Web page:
Disturbed sleep. Thanks, RDR

I didn’t sleep well last night. I had disturbing, unhappy dreams. I suspected I would, so maybe I sub-consciously caused them to happen.

But I’m still blaming Red Dead Redemption. Something happened in the game last night that made the hairs on the back of my neck stand out. There were only a few second of fore-shadowing that something was Wrong. Not enough for me to prepare myself. And then, there it was.

And I was totally creeped out. After I quit playing the imagery and the event stuck with me; I couldn’t shake it.

This relates a bit to my last role-play post. I think 95% of people will bounce right over this event without a second thought, but I was so “in the world” that I bought into it hook, line and sinker.

I am role-play

If you know me at all, you probably don’t even remotely think of me as a role-player. I never sat around a table playing D&D, and in MMOs I’m pretty quiet as a general rule. I tend to keep to my own company, in games and in ‘real life’ as well.

But the truth is, I’m a pretty hardcore role-player. I just never externalize it.

What spurred (ha! watch this) this self-revelation was playing Red Dead Redemption last night. I’d been riding a horse that was divinely gifted to me (aka I saved my game while horseless and suddenly an equine companion appeared). These magic horses are better than walking it, but they’re not too fast. So I decided to get myself a better horse.

I rode up north of Armadillo where I knew there was a herd of wild horses. I choose one that seemed pretty fast. Really I can’t tell how fast they are, but in my mind’s eye, this beautiful mare seemed faster than the rest. I went after her. I was still fumbling with the lasso controls so it took me a long time to rope her. [The (now obvious to me) trick is to keep the left trigger held down… as soon as you let it up you ‘release’ the lasso and your quarry gets free.] I chased her all over the area. She almost got away a few times but eventually I got a rope around her neck and managed to break her. She settled down nicely, I gave her a reassuring pat on the neck.

At that point, I spotted some herbs, so I climbed down and picked them. When I looked up, it dawned on me that I now had two horses. My old faithful companion who wasn’t too fast, and this new speedy wild mare. I whistled and old faithful came running up. This horse had been with me a long time. He was loyal enough that he followed me around like a puppy. What was I to do with him?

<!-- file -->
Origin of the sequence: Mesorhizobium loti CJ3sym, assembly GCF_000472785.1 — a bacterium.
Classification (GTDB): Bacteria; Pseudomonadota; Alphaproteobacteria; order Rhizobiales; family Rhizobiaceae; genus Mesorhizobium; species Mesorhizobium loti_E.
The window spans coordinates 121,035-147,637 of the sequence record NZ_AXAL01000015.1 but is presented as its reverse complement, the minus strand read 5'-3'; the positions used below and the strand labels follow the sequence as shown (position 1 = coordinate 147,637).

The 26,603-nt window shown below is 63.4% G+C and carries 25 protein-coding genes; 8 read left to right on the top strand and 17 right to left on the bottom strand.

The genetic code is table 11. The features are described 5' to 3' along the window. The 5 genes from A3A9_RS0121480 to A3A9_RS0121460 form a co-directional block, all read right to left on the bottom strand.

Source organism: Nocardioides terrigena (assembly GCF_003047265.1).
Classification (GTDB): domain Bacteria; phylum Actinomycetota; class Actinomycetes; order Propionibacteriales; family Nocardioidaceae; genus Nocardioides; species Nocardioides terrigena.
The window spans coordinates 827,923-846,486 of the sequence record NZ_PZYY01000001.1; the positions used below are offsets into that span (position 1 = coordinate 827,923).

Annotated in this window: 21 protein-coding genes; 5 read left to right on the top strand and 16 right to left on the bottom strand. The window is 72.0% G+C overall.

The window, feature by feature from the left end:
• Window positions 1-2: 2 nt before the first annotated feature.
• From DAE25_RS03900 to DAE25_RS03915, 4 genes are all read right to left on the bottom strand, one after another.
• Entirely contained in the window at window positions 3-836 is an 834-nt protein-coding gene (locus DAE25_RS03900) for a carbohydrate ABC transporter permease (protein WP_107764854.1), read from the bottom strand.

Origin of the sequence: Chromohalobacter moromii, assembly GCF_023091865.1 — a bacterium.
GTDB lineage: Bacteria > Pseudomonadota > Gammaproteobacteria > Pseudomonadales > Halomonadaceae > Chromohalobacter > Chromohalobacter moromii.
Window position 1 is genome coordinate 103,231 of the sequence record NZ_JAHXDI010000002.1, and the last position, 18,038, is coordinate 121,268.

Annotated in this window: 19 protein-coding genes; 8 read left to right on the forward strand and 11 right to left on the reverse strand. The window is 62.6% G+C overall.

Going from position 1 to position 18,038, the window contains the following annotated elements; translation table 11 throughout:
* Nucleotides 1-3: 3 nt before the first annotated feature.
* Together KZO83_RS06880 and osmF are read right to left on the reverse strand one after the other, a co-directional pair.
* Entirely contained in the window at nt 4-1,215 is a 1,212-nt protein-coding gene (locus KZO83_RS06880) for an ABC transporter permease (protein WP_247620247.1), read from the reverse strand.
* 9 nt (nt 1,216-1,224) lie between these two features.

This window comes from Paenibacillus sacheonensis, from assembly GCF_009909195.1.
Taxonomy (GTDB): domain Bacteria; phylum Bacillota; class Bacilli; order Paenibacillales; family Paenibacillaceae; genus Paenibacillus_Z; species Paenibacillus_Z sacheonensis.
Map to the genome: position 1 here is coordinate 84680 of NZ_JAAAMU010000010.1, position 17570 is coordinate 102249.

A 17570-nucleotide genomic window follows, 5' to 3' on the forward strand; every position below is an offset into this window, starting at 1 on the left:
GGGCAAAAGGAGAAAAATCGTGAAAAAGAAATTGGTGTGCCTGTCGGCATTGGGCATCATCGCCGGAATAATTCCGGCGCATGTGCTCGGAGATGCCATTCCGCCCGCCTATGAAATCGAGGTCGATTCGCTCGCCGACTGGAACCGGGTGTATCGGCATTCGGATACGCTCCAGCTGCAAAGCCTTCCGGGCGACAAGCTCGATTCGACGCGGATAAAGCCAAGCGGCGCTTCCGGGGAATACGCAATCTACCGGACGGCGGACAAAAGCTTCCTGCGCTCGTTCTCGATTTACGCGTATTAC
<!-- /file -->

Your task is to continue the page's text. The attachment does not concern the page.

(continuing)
I needed the faster horse, though. I climbed up on the mare and looked at my old companion, standing at the ready. Loyal as always, waiting to serve his master. Maybe get an apple as a reward.

I thought maybe I could lead him back to town. I took out my lasso and tossed it at him and missed. The lasso spooked him and he tore off across the prairie. I watched him go, a little bit relieved that he was no longer a problem, but a little bit worried about what would happen to him.

Then I chuckled at myself for being so silly… what would happened to him is that he’d de-spawn as soon as I left the area, of course. I headed back to town on my new horse..but still couldn’t shake the feeling that I’d betrayed a loyal companion. I found myself wishing Rockstar had given us a way to stable horses, or even to give them to a good home. I’m sure Miss MacFarlane would have room in her stables for a loyal, trustworthy steed!

So that’s my style of role-playing. Sometimes I wish I could turn it off, but I just can’t, even when I want to. It’s why I can’t often bring myself to play ‘evil’ in games; that feeling of malice clings to me long after I stop playing if I’m at all immersed in a game. If the game has anything to hang a role-play hook on, I stick to following my moral compass as much as possible.

Another reason I solo MMOs

Yes! It’s yet another solo players and MMOs post! I’m gonna talk about something a little different this morning though.

So I’m playing Red Dead Redemption lately. Liking it a lot, but there are a few systems that are a bit wonky. Horses, for instance. Horses have various speeds as well as a loyalty stat. As you bond with a horse it becomes more loyal and gains stamina. That’s all well and good but… it’s really hard to tell horses apart. There’s no way to examine a horse to see if he’s yours, or how fast (or loyal) he is, and if your horse gets killed the next time you load (or save) a game you’ll magically have a horse again. The same horse? No, I don’t think so. But what horse is this? There’s no way to tell.